Tamils are a fiercely independent minority ethnic group in Sri Lanka, an island nation of the coast of India, that have faced discrimination and persecution at the hands of the Singhalese dominated Sri Lankan government. Seeking their own, independent Tamil country free of oppression in the north-east Sri Lanka, the Tamils founded a militant organization to wage war against the government called the Tamil Tigers. From 1983-2004, the Tamil Tigers employed guerrilla warfare tactics and suicide bombings to gain de facto control over the Tamil-inhabited coastal regions of Sri Lanka.
At the height of their power, the Tamil Tigers were a powerful, funded group with an extremely well-developed, efficient militia. They fought the Sri Lankan military to a stalemate, and the two sides agreed on a ceasefire that left the Tamils in control of their ethnic homeland. However, the 2004 Indian Tsunami, one of the largest recorded tsunamis in human history, ravaged the Tamil-controlled Sri Lankan coastline and left the Tamil Tigers in disarray. The government, realizing their position of strength, resumed their offensive against the weakened Tigers and annihilated them, ending the 25 year long conflict in 2009.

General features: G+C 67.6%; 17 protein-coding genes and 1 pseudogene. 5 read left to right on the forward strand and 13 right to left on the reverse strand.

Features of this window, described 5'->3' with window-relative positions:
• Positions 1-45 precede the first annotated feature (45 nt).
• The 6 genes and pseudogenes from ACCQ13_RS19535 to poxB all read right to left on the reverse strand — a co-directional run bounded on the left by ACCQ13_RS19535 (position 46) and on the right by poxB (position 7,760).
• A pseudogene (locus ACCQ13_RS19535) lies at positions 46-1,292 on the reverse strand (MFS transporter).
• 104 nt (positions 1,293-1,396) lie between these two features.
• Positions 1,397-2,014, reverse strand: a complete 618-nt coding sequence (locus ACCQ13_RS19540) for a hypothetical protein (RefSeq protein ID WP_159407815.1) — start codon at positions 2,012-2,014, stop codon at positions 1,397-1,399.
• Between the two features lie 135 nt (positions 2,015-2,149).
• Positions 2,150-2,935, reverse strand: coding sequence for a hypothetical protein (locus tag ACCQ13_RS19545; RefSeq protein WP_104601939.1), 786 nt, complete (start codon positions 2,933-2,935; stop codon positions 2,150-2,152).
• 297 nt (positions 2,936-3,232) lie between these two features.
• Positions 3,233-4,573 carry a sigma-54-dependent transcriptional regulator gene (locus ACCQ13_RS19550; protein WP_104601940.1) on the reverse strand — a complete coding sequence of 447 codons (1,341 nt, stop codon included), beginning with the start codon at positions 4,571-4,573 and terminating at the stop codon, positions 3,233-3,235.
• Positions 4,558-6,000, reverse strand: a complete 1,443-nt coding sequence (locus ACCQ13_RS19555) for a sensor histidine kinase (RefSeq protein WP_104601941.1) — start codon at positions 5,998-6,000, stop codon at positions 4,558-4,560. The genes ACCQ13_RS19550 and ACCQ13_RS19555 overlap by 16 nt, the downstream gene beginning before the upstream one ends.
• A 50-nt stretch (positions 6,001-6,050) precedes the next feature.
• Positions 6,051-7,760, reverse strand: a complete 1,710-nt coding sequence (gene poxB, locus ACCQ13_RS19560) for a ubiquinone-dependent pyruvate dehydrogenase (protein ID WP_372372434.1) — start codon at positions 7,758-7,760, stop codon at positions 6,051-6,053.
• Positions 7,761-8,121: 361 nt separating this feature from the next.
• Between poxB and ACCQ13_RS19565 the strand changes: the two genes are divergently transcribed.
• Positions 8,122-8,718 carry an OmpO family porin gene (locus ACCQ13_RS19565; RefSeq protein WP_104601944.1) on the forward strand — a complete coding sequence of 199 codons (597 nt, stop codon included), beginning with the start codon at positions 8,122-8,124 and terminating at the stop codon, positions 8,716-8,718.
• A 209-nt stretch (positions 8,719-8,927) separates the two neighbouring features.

Tamil Persecution in Sri Lanka:
The Tamils are a strongly cultural ethnic group of over 65 million that inhabit southern India and north-eastern Sri Lanka. In the past, Tamil kingdoms ruled over southern India and Sri Lanka – but in the modern era Tamils are minorities in their nations, subject to persecution and discrimination. In modern day Sri Lanka, society is cleanly split into clear ethno-linguistic lines: 75% of Sri Lankans are native Sinhalese, while 20% are ethnic Tamils. These 6 million Sri Lankan Tamils primarily live in the northern and eastern coastal sections of the country, where they are the regional ethnic majority.